City mulling utility fee to pay for $18 million construction -

If you walk into the lobby of Oregon City’s police station to report a crime, it’s likely you’d be standing next to one of the hundreds of sex offenders in the city who are required to register there annually.

PHOTO COURTESY: SCOTT MOORE, GROUP MACKENZIE ARCHITECT - Oregon City's new police station is designed with a public plaza at its front entrance honoring both fallen Officer Robert Libke and the former Mt. Pleasant Elementary School building.That’s because it’s the same crammed lobby for police, code enforcement and the Oregon City Municipal Court. In the court, defense attorneys must communicate with their clients in a small hallway or in the parking lot, and bailiffs are often forced to conduct searches within the courtroom itself.

RENDERING COURTESY: SCOTT MOORE - OCPD's police vehicles, in a concept for a new police station, could be housed in a secure parking lot, near the back entrance for registering sex offenders and away from the public plaza on Linn Avenue.There are lots of other public-safety problems with the current Oregon City Police Department facility, but city officials say it doesn’t have to be this way:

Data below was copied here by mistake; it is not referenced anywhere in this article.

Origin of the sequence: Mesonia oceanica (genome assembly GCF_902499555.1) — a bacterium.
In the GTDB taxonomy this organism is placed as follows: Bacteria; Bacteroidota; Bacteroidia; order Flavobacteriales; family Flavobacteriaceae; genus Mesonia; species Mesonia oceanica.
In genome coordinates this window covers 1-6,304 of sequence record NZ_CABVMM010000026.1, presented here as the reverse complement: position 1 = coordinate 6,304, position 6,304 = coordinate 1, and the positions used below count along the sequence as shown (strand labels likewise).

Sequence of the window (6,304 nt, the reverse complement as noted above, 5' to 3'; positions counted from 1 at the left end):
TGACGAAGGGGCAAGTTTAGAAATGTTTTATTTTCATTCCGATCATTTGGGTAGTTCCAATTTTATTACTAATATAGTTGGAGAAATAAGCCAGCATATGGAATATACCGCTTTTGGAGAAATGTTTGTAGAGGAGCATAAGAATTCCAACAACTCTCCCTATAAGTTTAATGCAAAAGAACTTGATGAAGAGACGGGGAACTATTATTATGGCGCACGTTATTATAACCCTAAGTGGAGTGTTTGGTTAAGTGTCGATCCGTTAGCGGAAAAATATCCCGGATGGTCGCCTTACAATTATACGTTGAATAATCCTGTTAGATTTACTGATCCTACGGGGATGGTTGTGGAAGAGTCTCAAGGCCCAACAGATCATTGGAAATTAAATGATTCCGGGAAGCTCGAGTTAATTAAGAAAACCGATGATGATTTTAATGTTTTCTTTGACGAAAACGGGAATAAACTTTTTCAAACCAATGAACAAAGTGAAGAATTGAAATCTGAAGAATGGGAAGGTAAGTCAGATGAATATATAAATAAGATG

• Instead of featuring a parking lot with unsecured police vehicles, kids playing in the park on the same property as the police station could change how the force is perceived in the community, said Chief Jim Band.

• A glass-fronted facade wouldn’t merely be an attractive architectural touch for OCPD’s new headquarters — it would reinforce the idea of transparency in government and transparency in what the police department does.

• Designed as a central hub of community policing, OCPD’s building would have a public meeting space large enough for citywide meetings and could host training events with surrounding public-safety agencies.